By Ed Green
P3 Kentucky Editor
For anyone who missed it this week, the Kentucky Transportation Cabinet outlined its plan to repair and rebuild roads and bridges throughout the Commonwealth over the next six years. The plan details investments totaling more than $8.5 billion for 1,400 projects throughout the state. It’s a great start but far short of the state’s needs.
Here’s a notable excerpt from KYTC’s news release:
This expanded list of projects, in addition to the state’s recommended priority list of unfunded projects, speaks to the need for additional state-generated revenue.
“We can’t count on Washington to provide more money to address these transportation challenges,” (Kentucky Transportation Secretary Greg) Thomas said. “As we move into the summer construction season, we have to closely monitor our cash balance due to a significant number of projects in the pipeline, as well as substantial debt payments the Cabinet owes beginning in June. Our top priorities will be limited to projects that improve safety, repair bridges and pavement and support job growth.”
Those who have followed infrastructure discussions closely in recent years know that the Commonwealth’s needs are not limited to transportation. In addition to 3,000 structurally deficient bridges – about one-third of which are addressed by the six-year plan – the state has $6 billion in needed waste-water improvements, $6.2 billion in needed drinking water improvements and significant needs for improved transit, according to a Kentucky Chamber of Commerce Infrastructure report. Meanwhile, 16 percent of our citizens are without broadband access, a deficit that exacerbates the educational deficit we have in Kentucky as fewer young people have access to online learning tools and information.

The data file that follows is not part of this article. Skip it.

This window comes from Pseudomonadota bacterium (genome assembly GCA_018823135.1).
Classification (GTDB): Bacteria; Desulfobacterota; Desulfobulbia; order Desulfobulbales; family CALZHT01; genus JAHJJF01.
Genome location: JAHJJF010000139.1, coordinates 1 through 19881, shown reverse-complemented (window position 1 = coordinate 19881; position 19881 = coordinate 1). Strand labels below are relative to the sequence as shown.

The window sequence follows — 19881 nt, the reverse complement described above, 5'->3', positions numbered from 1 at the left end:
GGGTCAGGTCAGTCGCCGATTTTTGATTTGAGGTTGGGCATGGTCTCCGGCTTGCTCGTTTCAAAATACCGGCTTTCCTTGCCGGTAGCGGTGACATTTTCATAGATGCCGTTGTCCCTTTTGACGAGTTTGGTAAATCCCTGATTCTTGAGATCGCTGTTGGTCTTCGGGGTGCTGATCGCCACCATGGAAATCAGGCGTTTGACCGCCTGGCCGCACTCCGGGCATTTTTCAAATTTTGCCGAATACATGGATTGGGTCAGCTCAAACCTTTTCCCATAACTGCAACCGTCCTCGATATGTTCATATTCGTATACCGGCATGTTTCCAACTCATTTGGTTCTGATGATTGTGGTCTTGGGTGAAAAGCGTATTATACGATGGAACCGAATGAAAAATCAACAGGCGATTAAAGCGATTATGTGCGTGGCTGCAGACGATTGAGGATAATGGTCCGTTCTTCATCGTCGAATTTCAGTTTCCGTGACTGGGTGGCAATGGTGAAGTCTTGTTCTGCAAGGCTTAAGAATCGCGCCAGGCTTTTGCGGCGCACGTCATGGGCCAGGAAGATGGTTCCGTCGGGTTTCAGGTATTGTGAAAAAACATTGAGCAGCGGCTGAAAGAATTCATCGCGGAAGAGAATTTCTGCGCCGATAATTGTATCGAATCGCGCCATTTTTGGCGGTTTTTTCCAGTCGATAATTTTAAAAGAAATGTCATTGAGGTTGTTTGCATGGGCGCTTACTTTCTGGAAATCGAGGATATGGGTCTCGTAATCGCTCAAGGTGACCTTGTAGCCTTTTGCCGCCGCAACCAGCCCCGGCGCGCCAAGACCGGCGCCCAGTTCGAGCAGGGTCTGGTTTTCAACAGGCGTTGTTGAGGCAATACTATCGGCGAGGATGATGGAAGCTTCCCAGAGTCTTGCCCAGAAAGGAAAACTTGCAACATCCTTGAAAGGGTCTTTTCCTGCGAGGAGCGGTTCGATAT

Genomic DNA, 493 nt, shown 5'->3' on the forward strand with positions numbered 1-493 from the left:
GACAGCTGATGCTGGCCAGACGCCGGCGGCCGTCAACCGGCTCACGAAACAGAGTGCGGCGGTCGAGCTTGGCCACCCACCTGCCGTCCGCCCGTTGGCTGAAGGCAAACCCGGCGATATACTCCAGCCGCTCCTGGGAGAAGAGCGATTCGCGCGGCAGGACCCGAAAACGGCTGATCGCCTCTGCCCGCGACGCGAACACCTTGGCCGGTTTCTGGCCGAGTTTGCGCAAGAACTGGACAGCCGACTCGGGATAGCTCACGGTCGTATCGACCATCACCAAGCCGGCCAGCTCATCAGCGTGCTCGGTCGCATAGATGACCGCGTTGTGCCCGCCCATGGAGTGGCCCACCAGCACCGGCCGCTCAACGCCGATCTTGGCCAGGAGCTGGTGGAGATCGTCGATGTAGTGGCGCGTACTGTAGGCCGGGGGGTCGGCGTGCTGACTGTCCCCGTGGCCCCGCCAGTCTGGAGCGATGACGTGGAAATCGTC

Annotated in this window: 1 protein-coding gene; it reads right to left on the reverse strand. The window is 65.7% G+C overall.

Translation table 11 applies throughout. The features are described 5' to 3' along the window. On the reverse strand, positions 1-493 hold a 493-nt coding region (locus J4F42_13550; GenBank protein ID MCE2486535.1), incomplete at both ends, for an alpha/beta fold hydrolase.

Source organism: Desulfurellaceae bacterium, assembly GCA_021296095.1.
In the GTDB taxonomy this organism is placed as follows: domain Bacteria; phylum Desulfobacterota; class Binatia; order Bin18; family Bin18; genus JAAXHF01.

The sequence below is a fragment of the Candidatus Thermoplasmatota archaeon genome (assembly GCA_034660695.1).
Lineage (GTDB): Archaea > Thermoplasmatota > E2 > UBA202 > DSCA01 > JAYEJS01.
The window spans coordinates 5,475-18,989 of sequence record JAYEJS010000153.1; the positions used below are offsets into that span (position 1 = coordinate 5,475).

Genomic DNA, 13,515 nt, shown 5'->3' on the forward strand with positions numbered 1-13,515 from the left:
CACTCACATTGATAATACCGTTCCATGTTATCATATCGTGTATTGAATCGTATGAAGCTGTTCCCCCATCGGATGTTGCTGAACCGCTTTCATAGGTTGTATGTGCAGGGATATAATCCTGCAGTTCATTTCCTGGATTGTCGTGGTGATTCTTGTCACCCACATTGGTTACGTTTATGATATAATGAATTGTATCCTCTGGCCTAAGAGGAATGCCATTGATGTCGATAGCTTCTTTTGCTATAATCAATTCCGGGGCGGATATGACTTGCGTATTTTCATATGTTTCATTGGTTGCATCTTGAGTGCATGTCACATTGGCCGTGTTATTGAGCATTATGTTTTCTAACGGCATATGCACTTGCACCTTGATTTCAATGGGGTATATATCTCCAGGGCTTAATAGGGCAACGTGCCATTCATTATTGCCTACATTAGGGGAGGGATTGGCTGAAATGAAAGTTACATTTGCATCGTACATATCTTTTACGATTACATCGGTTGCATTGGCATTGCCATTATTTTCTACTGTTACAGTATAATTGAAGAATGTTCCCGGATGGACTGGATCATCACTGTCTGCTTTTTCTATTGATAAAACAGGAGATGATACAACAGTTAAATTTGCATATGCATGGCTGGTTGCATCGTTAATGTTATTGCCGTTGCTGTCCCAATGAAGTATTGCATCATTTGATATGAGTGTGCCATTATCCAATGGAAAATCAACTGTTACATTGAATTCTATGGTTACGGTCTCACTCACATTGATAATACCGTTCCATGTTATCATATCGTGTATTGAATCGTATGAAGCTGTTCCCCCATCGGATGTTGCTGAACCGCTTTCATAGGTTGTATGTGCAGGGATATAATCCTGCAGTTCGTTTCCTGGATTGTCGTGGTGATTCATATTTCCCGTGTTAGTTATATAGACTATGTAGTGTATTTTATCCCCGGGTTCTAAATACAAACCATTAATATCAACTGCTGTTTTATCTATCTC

Yesterday, several of our P3 Kentucky Roundtable members talked about how P3s can be used help curb the state’s infrastructure crisis. During the annual convention of the Kentucky Society of Professional Engineers in Owensboro, I was joined in a panel discussion by:
These P3 Roundtable members did a great job sharing information not only about the state’s P3 legislation but also the possibilities of P3s in Kentucky. A few collective takeaways were:
- Kentucky has numerous opportunities to find ways to regionalize services offered to citizens and find economies of scale that could lower the overall cost to taxpayers. To be successful, agencies, counties and local governments will have to work together with the private sector and each other to develop valuable solutions.
- Local water systems are an ideal place to start thinking about partnerships. With the billions of dollars in needed water improvements and a limited ability to raise rates or taxes to fund capital improvements, water systems need to consider new ways to provide services – perhaps by centralizing water treatment and distribution for multiple districts or counties.
- Finally, private-sector firms have tremendous opportunities to bring solutions to our infrastructure challenges. Using unsolicited proposals, private investors, developers and engineering/construction professionals can offer ideas to government leaders that they might not have considered themselves. This is a tool Kentucky has that many other states don’t, and we should take advantage of it.
P3 Kentucky was created to educate, inspire and connect leaders with resources, so if you have a question about where to go next, please reach out: (502) 544-2917 or email@example.com.